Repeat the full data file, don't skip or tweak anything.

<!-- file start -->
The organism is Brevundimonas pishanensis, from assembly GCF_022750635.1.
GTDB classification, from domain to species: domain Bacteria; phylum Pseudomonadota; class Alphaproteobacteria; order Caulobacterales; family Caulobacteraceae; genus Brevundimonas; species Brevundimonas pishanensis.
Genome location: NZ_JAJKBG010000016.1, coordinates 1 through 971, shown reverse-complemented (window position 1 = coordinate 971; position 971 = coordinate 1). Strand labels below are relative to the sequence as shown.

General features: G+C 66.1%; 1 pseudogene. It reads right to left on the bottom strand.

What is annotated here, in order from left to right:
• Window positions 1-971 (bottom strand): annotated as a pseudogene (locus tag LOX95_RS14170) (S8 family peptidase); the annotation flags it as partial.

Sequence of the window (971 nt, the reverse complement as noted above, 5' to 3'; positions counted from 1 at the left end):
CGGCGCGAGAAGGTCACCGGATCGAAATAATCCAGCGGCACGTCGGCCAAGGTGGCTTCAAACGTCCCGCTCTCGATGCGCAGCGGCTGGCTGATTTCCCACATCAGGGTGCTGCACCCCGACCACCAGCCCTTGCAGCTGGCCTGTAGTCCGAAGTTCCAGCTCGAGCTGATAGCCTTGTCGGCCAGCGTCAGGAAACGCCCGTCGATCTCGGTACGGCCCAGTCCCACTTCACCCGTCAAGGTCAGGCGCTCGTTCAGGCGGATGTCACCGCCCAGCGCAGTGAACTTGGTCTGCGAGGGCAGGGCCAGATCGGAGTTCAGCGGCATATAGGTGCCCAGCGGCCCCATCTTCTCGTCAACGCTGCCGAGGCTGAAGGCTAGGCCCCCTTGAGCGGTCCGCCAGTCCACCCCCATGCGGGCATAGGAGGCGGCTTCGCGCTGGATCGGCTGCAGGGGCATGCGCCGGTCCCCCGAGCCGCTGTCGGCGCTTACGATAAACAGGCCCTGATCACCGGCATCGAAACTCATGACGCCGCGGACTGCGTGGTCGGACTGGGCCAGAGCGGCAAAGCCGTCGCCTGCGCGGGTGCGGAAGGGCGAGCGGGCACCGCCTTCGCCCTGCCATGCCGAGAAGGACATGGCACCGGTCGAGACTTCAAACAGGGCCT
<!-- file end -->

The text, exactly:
The organism is Brevundimonas pishanensis, from assembly GCF_022750635.1.
GTDB classification, from domain to species: domain Bacteria; phylum Pseudomonadota; class Alphaproteobacteria; order Caulobacterales; family Caulobacteraceae; genus Brevundimonas; species Brevundimonas pishanensis.
Genome location: NZ_JAJKBG010000016.1, coordinates 1 through 971, shown reverse-complemented (window position 1 = coordinate 971; position 971 = coordinate 1). Strand labels below are relative to the sequence as shown.

General features: G+C 66.1%; 1 pseudogene. It reads right to left on the bottom strand.

What is annotated here, in order from left to right:
• Window positions 1-971 (bottom strand): annotated as a pseudogene (locus tag LOX95_RS14170) (S8 family peptidase); the annotation flags it as partial.

Sequence of the window (971 nt, the reverse complement as noted above, 5' to 3'; positions counted from 1 at the left end):
CGGCGCGAGAAGGTCACCGGATCGAAATAATCCAGCGGCACGTCGGCCAAGGTGGCTTCAAACGTCCCGCTCTCGATGCGCAGCGGCTGGCTGATTTCCCACATCAGGGTGCTGCACCCCGACCACCAGCCCTTGCAGCTGGCCTGTAGTCCGAAGTTCCAGCTCGAGCTGATAGCCTTGTCGGCCAGCGTCAGGAAACGCCCGTCGATCTCGGTACGGCCCAGTCCCACTTCACCCGTCAAGGTCAGGCGCTCGTTCAGGCGGATGTCACCGCCCAGCGCAGTGAACTTGGTCTGCGAGGGCAGGGCCAGATCGGAGTTCAGCGGCATATAGGTGCCCAGCGGCCCCATCTTCTCGTCAACGCTGCCGAGGCTGAAGGCTAGGCCCCCTTGAGCGGTCCGCCAGTCCACCCCCATGCGGGCATAGGAGGCGGCTTCGCGCTGGATCGGCTGCAGGGGCATGCGCCGGTCCCCCGAGCCGCTGTCGGCGCTTACGATAAACAGGCCCTGATCACCGGCATCGAAACTCATGACGCCGCGGACTGCGTGGTCGGACTGGGCCAGAGCGGCAAAGCCGTCGCCTGCGCGGGTGCGGAAGGGCGAGCGGGCACCGCCTTCGCCCTGCCATGCCGAGAAGGACATGGCACCGGTCGAGACTTCAAACAGGGCCT